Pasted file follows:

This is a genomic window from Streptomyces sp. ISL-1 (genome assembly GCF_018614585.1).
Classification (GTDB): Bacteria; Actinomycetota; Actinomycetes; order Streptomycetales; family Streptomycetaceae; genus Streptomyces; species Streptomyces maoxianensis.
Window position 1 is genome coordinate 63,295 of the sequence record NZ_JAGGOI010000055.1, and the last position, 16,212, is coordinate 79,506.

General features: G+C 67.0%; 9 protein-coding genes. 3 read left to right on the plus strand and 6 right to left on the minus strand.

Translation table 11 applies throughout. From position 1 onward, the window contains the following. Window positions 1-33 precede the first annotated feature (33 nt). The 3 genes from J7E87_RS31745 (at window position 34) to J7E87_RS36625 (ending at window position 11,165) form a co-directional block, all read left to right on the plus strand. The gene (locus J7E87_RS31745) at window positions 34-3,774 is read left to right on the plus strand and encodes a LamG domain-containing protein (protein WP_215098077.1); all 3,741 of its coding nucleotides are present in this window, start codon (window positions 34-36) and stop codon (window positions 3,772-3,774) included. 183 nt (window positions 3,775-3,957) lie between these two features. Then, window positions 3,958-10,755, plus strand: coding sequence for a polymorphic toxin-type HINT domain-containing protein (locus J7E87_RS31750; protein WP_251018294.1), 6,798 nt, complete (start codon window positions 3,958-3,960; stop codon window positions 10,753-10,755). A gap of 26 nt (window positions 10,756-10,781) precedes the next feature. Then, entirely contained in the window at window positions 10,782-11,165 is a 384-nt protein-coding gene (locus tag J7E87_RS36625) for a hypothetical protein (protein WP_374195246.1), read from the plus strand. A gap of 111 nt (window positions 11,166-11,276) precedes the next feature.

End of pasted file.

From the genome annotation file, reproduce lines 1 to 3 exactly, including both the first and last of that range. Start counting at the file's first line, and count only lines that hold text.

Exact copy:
This is a genomic window from Streptomyces sp. ISL-1 (genome assembly GCF_018614585.1).
Classification (GTDB): Bacteria; Actinomycetota; Actinomycetes; order Streptomycetales; family Streptomycetaceae; genus Streptomyces; species Streptomyces maoxianensis.
Window position 1 is genome coordinate 63,295 of the sequence record NZ_JAGGOI010000055.1, and the last position, 16,212, is coordinate 79,506.